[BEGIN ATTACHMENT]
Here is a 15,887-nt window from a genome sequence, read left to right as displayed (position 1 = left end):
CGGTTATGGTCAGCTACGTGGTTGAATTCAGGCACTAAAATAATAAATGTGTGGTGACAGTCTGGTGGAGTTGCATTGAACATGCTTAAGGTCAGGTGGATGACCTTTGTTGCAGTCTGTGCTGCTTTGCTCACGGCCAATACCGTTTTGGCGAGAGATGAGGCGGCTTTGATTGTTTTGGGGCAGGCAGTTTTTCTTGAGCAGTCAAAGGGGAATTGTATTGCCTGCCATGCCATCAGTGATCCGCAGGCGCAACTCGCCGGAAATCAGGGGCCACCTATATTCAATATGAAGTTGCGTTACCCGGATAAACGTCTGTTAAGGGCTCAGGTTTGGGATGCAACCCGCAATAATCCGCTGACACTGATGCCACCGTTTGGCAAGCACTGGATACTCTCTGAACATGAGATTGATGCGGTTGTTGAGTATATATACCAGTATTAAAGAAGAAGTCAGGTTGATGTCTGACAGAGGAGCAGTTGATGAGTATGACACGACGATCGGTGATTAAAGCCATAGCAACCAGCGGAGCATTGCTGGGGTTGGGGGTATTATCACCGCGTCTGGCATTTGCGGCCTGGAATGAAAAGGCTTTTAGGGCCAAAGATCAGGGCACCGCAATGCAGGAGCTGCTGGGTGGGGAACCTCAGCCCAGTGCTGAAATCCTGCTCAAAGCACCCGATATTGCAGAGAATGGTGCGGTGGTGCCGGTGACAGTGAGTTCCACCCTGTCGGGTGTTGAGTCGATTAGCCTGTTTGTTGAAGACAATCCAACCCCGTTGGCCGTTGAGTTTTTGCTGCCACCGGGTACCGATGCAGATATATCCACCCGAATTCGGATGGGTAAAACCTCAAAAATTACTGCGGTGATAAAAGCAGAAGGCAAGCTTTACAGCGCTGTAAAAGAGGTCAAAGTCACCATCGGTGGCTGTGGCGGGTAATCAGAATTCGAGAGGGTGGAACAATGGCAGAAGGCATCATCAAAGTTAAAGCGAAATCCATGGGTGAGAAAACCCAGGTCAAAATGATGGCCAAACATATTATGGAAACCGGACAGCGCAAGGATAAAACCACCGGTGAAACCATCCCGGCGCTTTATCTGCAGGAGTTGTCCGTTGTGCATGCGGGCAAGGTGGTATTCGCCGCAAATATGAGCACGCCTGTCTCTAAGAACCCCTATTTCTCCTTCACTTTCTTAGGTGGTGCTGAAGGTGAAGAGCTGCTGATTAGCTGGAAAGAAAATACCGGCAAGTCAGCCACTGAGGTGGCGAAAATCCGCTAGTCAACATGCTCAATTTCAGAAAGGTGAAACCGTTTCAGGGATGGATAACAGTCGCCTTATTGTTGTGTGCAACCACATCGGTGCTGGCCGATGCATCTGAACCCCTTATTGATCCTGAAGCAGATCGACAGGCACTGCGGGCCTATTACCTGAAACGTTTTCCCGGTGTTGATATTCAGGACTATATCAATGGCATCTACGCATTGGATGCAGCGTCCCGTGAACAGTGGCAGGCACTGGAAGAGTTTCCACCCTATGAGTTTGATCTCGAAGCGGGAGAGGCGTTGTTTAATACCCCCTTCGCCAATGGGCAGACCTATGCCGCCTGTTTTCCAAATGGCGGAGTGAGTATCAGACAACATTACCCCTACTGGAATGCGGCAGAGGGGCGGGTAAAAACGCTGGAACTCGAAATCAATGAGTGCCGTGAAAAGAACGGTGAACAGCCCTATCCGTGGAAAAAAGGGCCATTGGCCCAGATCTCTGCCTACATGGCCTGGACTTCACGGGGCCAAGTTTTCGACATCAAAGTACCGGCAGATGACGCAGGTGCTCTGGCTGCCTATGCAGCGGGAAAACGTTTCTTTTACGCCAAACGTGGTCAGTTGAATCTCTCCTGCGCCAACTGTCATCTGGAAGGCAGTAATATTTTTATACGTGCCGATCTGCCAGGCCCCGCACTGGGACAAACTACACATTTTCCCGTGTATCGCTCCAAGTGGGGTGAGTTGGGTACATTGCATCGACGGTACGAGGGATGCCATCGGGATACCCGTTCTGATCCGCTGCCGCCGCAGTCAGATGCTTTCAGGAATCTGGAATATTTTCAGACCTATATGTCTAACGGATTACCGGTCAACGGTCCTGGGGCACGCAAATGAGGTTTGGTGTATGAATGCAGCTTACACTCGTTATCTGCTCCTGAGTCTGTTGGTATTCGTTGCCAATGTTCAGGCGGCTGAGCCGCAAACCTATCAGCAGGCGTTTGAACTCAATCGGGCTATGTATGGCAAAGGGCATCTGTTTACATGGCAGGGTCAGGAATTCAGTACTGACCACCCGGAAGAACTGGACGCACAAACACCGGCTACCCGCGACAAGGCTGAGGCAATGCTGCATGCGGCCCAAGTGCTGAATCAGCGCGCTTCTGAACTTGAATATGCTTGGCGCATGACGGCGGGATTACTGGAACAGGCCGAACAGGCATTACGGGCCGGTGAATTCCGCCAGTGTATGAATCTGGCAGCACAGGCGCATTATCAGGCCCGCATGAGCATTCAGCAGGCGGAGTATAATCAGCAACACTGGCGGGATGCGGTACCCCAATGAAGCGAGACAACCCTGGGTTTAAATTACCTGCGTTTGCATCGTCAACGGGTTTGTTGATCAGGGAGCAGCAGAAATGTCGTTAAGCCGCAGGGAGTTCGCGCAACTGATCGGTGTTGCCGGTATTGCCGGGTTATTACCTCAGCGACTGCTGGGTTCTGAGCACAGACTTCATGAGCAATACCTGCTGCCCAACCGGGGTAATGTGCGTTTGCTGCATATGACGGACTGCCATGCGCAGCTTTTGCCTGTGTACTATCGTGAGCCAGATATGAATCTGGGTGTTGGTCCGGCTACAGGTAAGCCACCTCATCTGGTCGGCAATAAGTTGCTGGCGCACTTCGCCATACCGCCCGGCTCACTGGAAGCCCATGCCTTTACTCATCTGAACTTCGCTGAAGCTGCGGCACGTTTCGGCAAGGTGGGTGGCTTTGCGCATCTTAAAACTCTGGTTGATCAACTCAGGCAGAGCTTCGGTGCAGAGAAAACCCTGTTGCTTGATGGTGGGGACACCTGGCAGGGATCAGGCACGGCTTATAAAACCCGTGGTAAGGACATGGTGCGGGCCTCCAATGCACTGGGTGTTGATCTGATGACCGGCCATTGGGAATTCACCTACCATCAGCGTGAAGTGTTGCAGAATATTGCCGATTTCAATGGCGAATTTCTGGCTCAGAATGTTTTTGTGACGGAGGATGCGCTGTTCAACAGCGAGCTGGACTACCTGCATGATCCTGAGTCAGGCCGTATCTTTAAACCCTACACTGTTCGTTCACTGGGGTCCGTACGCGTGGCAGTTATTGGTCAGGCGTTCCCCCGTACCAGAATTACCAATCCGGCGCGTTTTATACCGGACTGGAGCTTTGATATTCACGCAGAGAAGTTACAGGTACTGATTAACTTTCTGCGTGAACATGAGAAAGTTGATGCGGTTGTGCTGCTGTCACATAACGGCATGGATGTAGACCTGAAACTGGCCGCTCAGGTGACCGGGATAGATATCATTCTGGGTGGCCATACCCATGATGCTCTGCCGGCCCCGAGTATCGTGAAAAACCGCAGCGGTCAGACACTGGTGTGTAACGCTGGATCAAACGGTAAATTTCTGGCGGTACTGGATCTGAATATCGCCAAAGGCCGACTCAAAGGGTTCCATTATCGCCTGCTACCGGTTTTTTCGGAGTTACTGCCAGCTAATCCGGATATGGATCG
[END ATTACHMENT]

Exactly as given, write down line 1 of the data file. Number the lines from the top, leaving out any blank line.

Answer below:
Here is a 15,887-nt window from a genome sequence, read left to right as displayed (position 1 = left end):